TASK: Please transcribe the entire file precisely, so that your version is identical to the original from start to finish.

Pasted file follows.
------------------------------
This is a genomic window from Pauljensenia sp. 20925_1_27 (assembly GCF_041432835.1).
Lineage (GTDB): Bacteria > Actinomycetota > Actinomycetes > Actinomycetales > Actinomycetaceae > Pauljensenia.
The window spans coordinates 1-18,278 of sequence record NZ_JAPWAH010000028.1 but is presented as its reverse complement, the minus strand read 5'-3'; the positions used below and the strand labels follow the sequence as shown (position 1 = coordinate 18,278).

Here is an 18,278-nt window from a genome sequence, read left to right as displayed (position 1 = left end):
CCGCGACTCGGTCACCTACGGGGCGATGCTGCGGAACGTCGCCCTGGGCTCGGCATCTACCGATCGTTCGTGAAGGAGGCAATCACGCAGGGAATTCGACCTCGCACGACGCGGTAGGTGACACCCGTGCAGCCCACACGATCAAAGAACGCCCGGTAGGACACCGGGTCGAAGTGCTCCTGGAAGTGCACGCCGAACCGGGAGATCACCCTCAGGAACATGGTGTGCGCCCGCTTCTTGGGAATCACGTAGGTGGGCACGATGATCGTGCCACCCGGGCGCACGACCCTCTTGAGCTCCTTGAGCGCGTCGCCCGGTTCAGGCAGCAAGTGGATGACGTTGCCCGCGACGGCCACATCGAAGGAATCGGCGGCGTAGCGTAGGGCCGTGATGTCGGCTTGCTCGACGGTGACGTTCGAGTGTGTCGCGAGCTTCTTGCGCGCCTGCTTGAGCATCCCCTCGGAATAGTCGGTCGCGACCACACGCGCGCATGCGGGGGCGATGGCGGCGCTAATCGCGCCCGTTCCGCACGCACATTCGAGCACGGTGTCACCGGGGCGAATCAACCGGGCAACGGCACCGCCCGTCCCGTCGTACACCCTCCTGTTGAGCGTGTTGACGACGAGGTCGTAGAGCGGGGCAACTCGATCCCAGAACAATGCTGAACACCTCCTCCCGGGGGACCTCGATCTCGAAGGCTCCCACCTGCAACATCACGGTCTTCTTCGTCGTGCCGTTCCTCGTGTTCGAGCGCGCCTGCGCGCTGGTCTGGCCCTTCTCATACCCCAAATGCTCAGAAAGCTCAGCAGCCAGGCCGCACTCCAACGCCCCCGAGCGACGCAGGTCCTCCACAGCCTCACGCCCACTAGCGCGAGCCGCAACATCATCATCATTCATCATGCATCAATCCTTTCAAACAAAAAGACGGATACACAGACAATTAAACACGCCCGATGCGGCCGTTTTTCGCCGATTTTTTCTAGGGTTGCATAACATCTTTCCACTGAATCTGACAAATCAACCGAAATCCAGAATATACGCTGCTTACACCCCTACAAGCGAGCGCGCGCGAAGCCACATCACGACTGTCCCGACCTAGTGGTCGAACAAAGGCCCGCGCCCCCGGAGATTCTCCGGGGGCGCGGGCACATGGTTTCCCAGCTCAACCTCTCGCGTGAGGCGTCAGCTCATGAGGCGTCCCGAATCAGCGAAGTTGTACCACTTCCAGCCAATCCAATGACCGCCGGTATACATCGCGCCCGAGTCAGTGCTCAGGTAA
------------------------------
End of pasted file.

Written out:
This is a genomic window from Pauljensenia sp. 20925_1_27 (assembly GCF_041432835.1).
Lineage (GTDB): Bacteria > Actinomycetota > Actinomycetes > Actinomycetales > Actinomycetaceae > Pauljensenia.
The window spans coordinates 1-18,278 of sequence record NZ_JAPWAH010000028.1 but is presented as its reverse complement, the minus strand read 5'-3'; the positions used below and the strand labels follow the sequence as shown (position 1 = coordinate 18,278).

Here is an 18,278-nt window from a genome sequence, read left to right as displayed (position 1 = left end):
CCGCGACTCGGTCACCTACGGGGCGATGCTGCGGAACGTCGCCCTGGGCTCGGCATCTACCGATCGTTCGTGAAGGAGGCAATCACGCAGGGAATTCGACCTCGCACGACGCGGTAGGTGACACCCGTGCAGCCCACACGATCAAAGAACGCCCGGTAGGACACCGGGTCGAAGTGCTCCTGGAAGTGCACGCCGAACCGGGAGATCACCCTCAGGAACATGGTGTGCGCCCGCTTCTTGGGAATCACGTAGGTGGGCACGATGATCGTGCCACCCGGGCGCACGACCCTCTTGAGCTCCTTGAGCGCGTCGCCCGGTTCAGGCAGCAAGTGGATGACGTTGCCCGCGACGGCCACATCGAAGGAATCGGCGGCGTAGCGTAGGGCCGTGATGTCGGCTTGCTCGACGGTGACGTTCGAGTGTGTCGCGAGCTTCTTGCGCGCCTGCTTGAGCATCCCCTCGGAATAGTCGGTCGCGACCACACGCGCGCATGCGGGGGCGATGGCGGCGCTAATCGCGCCCGTTCCGCACGCACATTCGAGCACGGTGTCACCGGGGCGAATCAACCGGGCAACGGCACCGCCCGTCCCGTCGTACACCCTCCTGTTGAGCGTGTTGACGACGAGGTCGTAGAGCGGGGCAACTCGATCCCAGAACAATGCTGAACACCTCCTCCCGGGGGACCTCGATCTCGAAGGCTCCCACCTGCAACATCACGGTCTTCTTCGTCGTGCCGTTCCTCGTGTTCGAGCGCGCCTGCGCGCTGGTCTGGCCCTTCTCATACCCCAAATGCTCAGAAAGCTCAGCAGCCAGGCCGCACTCCAACGCCCCCGAGCGACGCAGGTCCTCCACAGCCTCACGCCCACTAGCGCGAGCCGCAACATCATCATCATTCATCATGCATCAATCCTTTCAAACAAAAAGACGGATACACAGACAATTAAACACGCCCGATGCGGCCGTTTTTCGCCGATTTTTTCTAGGGTTGCATAACATCTTTCCACTGAATCTGACAAATCAACCGAAATCCAGAATATACGCTGCTTACACCCCTACAAGCGAGCGCGCGCGAAGCCACATCACGACTGTCCCGACCTAGTGGTCGAACAAAGGCCCGCGCCCCCGGAGATTCTCCGGGGGCGCGGGCACATGGTTTCCCAGCTCAACCTCTCGCGTGAGGCGTCAGCTCATGAGGCGTCCCGAATCAGCGAAGTTGTACCACTTCCAGCCAATCCAATGACCGCCGGTATACATCGCGCCCGAGTCAGTGCTCAGGTAA